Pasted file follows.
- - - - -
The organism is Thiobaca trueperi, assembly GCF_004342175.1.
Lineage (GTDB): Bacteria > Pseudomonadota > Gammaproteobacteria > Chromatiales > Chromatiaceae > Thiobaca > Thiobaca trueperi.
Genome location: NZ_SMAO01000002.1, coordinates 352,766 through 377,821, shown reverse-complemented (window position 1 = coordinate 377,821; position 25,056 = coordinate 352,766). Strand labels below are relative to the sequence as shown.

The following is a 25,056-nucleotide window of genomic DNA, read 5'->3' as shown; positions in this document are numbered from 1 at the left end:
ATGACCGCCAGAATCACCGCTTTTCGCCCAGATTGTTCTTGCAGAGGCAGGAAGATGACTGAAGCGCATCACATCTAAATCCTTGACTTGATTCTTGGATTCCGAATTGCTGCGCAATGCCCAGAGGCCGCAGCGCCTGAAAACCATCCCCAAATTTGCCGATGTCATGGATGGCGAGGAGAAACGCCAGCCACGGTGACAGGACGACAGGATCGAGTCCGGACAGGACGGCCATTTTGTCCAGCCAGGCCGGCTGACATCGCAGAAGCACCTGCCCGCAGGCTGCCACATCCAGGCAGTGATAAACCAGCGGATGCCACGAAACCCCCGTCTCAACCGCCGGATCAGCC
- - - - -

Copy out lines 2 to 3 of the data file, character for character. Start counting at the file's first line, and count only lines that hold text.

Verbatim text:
Lineage (GTDB): Bacteria > Pseudomonadota > Gammaproteobacteria > Chromatiales > Chromatiaceae > Thiobaca > Thiobaca trueperi.
Genome location: NZ_SMAO01000002.1, coordinates 352,766 through 377,821, shown reverse-complemented (window position 1 = coordinate 377,821; position 25,056 = coordinate 352,766). Strand labels below are relative to the sequence as shown.